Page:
Bulkachuwa, disclosed that there are currently 786 petitions against the outcome of the 2019 general election, with Imo State having the highest number of 76 and 6 tribunals.
The presiding judge assured that the panel would be fair to all and would give equal time to all litigants, in its efforts at ensuring that justice is done and done expeditiously in all the cases before it.
Responding, counsels in the matters promised to play by the rules and give maximum cooperation to the panel.
While Senior Advocate of Nigeria, Levi Ozoukwu is leading the legal team of Atiku and the PDP, Wole Olanipekun SAN and Lateef Fagbemi SAN are leading that of Buhari and APC respectively.
Other members of the presidential panel include Justices Abdul Aboki, Samuel Osiji, Joseph Ikyegh and Peter Olabisi-Igeh.
The tribunal in stating that Proceedings would be on a daily basis called the first case, the petition of the Hope Democratic Party (HDP) and his Presidential candidate, Chief Albert Owuru.
At the end of the identification and regularization of processes filed in the HDP petition, Justice Bulkachuwa fixed May 14 for pre-hearing of the petition.
For that of Atiku and PDP against INEC, Buhari and APC, the tribunal adjourned the matter to May 15.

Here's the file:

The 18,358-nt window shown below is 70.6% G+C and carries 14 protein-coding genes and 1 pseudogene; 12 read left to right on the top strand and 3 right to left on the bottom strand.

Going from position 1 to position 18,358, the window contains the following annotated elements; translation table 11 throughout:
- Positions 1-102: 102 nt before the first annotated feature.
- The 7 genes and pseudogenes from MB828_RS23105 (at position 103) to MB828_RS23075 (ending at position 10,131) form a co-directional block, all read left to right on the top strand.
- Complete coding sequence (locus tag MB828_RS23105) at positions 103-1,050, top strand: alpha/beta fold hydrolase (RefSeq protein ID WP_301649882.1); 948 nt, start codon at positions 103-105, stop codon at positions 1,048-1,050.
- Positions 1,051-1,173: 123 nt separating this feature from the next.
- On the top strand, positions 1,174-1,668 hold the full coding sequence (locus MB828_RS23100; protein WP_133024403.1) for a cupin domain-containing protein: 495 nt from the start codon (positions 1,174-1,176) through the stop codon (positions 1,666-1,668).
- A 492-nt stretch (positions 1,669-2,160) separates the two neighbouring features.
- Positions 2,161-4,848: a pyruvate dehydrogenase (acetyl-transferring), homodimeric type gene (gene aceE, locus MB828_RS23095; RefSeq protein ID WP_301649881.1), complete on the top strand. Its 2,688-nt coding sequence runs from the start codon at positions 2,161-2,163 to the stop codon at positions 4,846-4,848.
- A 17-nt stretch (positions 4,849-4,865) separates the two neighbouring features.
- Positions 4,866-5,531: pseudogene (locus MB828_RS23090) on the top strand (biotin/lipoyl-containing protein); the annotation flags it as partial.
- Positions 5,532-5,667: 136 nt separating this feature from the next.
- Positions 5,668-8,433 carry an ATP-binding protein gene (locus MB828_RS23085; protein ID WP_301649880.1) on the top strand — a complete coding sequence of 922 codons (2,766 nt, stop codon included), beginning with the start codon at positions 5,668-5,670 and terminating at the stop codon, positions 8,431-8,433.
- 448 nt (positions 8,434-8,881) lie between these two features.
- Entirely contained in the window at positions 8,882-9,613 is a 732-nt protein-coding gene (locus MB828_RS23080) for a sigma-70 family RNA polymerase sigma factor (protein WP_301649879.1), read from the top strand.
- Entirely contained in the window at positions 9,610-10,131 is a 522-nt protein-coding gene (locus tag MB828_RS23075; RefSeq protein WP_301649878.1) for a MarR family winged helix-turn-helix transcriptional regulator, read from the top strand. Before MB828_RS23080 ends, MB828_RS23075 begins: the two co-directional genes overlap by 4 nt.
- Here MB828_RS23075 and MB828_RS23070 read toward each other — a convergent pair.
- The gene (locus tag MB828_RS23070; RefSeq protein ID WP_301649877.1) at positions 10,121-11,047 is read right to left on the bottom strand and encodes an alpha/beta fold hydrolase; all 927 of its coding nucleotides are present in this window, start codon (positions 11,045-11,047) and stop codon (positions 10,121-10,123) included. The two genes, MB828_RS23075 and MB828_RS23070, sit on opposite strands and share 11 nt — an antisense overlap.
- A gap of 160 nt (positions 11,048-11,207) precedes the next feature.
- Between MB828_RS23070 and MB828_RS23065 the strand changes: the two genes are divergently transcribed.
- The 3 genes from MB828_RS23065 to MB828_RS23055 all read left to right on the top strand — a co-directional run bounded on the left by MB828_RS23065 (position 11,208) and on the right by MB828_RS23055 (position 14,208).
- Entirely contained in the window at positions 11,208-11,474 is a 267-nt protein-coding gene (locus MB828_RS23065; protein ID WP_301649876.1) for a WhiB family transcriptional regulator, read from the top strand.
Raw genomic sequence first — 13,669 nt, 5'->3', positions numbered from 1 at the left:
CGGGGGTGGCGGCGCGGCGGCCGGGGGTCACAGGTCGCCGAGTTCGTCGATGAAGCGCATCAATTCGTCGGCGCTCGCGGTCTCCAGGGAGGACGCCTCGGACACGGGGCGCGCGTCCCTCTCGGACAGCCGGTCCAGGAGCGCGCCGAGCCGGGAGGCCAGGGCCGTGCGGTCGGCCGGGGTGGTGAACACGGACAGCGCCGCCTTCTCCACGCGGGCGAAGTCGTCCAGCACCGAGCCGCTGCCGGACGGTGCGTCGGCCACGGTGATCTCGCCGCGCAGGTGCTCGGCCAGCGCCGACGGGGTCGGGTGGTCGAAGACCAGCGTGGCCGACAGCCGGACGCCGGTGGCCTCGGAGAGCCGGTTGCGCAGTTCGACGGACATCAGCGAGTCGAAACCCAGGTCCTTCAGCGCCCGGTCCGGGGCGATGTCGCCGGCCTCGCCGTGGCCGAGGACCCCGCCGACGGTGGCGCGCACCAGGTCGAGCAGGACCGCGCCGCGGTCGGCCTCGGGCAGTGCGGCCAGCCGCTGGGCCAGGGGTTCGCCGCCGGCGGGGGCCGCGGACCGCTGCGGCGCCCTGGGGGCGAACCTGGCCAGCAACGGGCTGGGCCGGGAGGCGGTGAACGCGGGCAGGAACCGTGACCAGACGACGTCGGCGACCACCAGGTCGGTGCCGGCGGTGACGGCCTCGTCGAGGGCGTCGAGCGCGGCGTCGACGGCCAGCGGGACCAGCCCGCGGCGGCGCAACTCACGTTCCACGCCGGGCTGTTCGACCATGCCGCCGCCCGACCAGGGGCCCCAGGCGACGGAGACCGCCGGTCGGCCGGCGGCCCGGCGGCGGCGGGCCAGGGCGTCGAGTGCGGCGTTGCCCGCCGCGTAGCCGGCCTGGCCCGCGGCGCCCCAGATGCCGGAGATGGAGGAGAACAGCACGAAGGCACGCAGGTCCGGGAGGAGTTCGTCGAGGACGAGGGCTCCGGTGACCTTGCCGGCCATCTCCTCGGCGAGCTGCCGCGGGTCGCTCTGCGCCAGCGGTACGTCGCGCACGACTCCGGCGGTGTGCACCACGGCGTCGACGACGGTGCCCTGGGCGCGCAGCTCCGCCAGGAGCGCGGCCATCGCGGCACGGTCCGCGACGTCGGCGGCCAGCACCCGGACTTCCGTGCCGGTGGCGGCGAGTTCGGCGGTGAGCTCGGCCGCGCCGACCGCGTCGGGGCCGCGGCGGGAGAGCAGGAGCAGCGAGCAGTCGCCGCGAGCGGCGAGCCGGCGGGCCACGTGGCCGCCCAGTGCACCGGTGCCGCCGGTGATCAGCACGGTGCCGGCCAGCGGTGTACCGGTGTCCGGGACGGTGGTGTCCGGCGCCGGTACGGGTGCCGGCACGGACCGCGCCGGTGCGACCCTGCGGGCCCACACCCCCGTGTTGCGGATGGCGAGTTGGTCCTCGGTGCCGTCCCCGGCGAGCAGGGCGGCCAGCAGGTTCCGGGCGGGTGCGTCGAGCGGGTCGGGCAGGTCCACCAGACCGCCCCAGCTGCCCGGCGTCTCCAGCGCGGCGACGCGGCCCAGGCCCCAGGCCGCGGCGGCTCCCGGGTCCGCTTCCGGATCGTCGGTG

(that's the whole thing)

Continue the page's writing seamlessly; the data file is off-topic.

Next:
However, the tribunal declined to give a definite date for hearing in the petition of Coalition for Change (C4C) and Peoples Democratic Movement (PDM), following the inability of the two petitioners to serve processes on Buhari and other respondents.
Meanwhile, the tribunal declined to hear an exparte application filed by the C4C, praying for substituted service on President Buhari and his Vice, Prof Yemi Osinbajo, following flaws in the motion.
Among others, the tribunal found that the exparte application filed by Obed Agu, was not competent in law because it was not signed, and the seal of the counsel was not fixed as required by law. Adding that there was no affidavit in support of the motion.
Faced with the rejection, the counsel withdrew the application and told the tribunal that a fresh one would be filed in its place.